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Session Overview
RN01_03c_IC: Technology & Innovation II
Wednesday, 30/Aug/2017:
6:00pm - 7:30pm

Session Chair: Harald Künemund, University of Vechta
Location: Intercontinental - Ypsilon I
Athenaeum Intercontinental Hotel Syngrou Avenue 89-93 Athens, Greece Floor: Level 1

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The delegation of care to technological means

Bernhard Wieser1,2

1Alpen Adria University, Austria; 2Inter-University Centre, for Technology, Work and Culture

European policy agendas address aging societies as one of the „grand challenges” of the future. The concern is often economic, but also questions of solidarity, inequality and exclusion come to mind. New solutions for safeguarding care for older people are much sought-after. In this paper, I will focus on e-health and related technologies of „assisted ambient living“. Such applications promise solutions for better medical care and the possibility to deliver assistance in familiar domestic environments. Living-at-home at old age rather than in a nursing home does not only suggest a higher quality of life, but also lower health care costs.

With an empirical study, I examine selected contexts of application of computer assisted health-monitoring technologies. Using scenario method, I analyse how stakeholders and health care specialists, frame the ways in which these technologies are expected to be beneficial and help to tackle challenges of future health care systems. Scenarios frame the criteria used for the assessment of technologies of “assisted ambient living”. In such a way they foreground economic growth, cost-benefit optimisation, technological innovation as well as living quality, health benefit and incentive of use. Aspects of social justice, inequalities and unintended adverse effects are, however, less prominent or even neglected criteria in the assessment of the delegation of care to technological means.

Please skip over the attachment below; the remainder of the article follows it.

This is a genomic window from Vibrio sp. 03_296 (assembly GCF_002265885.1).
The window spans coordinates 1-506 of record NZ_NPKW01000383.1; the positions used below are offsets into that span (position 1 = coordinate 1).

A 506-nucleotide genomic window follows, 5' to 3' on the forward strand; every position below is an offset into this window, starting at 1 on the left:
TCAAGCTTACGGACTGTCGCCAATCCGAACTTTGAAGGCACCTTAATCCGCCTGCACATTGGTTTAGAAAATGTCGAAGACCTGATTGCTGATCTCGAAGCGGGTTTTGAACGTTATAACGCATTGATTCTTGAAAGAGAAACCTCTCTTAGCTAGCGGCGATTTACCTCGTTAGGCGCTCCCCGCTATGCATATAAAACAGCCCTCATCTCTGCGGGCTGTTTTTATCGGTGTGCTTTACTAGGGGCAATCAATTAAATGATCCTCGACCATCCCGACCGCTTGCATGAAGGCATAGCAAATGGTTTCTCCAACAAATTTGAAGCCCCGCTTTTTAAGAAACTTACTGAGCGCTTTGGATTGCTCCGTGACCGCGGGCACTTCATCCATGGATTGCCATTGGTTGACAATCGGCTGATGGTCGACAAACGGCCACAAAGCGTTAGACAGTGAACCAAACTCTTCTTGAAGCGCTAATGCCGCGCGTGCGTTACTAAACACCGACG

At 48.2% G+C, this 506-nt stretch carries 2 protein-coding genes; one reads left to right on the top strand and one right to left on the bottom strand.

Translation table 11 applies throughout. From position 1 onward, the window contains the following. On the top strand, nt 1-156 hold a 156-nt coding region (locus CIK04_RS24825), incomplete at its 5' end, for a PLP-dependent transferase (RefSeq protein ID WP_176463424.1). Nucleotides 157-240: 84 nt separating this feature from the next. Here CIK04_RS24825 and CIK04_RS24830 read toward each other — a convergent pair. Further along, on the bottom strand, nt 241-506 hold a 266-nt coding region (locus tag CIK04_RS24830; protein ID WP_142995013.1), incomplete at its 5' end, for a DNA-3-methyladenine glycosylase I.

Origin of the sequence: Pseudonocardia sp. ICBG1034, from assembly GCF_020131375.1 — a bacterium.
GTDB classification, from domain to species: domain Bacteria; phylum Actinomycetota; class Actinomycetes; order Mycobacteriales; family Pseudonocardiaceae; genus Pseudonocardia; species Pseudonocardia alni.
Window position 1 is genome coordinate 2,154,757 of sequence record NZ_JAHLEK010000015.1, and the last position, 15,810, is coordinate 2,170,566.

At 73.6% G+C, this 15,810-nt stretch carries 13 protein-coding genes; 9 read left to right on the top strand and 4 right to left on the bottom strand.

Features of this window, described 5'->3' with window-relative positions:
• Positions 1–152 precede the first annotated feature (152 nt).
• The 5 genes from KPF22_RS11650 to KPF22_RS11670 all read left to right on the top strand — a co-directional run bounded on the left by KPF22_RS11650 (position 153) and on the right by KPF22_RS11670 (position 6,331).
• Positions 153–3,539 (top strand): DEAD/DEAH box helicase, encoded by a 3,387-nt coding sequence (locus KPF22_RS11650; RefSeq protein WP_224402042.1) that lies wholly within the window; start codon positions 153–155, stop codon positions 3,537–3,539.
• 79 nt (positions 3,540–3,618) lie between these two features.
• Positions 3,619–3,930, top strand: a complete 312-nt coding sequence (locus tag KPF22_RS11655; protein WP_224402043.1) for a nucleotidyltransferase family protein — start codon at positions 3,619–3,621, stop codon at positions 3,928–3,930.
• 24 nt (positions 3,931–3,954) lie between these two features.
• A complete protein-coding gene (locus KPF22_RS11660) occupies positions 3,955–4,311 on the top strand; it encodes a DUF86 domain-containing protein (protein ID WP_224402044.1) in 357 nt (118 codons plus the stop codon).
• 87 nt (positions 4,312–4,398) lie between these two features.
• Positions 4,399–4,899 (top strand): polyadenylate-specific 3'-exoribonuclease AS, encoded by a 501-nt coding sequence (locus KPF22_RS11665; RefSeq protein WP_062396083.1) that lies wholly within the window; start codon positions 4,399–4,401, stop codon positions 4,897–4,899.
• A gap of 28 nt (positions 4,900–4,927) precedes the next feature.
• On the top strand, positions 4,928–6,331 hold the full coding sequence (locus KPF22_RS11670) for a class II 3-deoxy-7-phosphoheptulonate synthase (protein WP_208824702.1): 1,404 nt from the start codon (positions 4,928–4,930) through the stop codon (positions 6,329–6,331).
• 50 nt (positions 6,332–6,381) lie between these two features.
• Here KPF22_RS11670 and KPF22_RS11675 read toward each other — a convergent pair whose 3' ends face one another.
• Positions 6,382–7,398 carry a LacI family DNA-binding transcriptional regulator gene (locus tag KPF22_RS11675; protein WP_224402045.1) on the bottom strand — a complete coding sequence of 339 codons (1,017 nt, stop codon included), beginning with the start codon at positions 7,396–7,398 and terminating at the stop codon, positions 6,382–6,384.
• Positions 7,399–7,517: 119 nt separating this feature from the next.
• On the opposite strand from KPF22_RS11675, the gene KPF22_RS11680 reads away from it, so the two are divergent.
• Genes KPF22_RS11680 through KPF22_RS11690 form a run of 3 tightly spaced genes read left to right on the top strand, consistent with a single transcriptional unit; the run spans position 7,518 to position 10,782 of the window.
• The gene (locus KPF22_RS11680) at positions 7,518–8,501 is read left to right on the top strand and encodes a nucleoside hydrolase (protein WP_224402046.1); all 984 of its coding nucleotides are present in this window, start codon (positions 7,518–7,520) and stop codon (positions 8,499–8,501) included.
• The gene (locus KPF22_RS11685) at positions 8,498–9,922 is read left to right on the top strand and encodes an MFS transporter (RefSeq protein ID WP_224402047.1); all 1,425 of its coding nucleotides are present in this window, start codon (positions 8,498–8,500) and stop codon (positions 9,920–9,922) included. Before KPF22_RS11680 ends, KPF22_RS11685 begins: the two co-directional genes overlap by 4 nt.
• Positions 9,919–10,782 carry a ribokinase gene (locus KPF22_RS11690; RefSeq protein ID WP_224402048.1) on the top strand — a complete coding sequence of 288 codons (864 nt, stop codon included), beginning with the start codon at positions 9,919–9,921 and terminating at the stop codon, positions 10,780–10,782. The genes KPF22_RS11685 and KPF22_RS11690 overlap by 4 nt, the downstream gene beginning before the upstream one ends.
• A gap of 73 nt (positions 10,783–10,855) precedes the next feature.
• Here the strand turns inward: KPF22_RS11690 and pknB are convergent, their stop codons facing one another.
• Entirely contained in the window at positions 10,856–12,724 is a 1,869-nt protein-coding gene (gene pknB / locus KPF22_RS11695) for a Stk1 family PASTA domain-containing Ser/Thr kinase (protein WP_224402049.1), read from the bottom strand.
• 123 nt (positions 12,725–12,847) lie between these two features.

The paper will be relevant for “Aging in Europe” and addresses how the medical care for older people changes through the integration into capitalist economy and innovation policies.

eHealth policies for multimorbidity care in Europe: technologies, health outcomes and policy perspectives for ageing societies

Francesco Barbabella1,2, Maria Gabriella Melchiorre1, Sabrina Quattrini1, Roberta Papa1, Giovanni Lamura1

1National Institute of Health and Science on Ageing (INRCA), Italy; 2Linnaeus University, Sweden

Older people with multimorbidity are in need for integrated and patient-centered care which can meet adequately their complex health needs. In the healthcare sector, the role of information and communication technologies (ICTs) for addressing multiple chronic conditions has increased enormously in the last decades across Europe, sustained by favorable research and policy trends. However, the implementation and impact of eHealth policies for multimorbidity care have not been assessed yet. Our study aimed at surveying eHealth practices addressing needs of people with multimorbidity, analysing implementation aspects and developing policy recommendations for overcoming current barriers. The work was part of the ICARE4EU project, co-funded by the Public Health Programme of the European Union. 101 high-potential programmes of integrated care for people with multimorbidity were selected in 31 European countries, with 84 of them including at least one eHealth solution. Most common services concerned electronic health records (EHRs) and tools for digital communication between care providers. Case study analysis of a sub-sample of programmes suggested that eHealth solutions for people with multimorbidity can contribute to: widening access to healthcare services; enhancing care coordination and integration; enabling patients’ self-management; and improving proactive and prevention strategies. Despite this potential, eHealth policies in Europe lacked a global and comprehensive vision for addressing the challenges and exploiting the potential at best. On this basis, a series of policy recommendations was developed for national and European policy makers.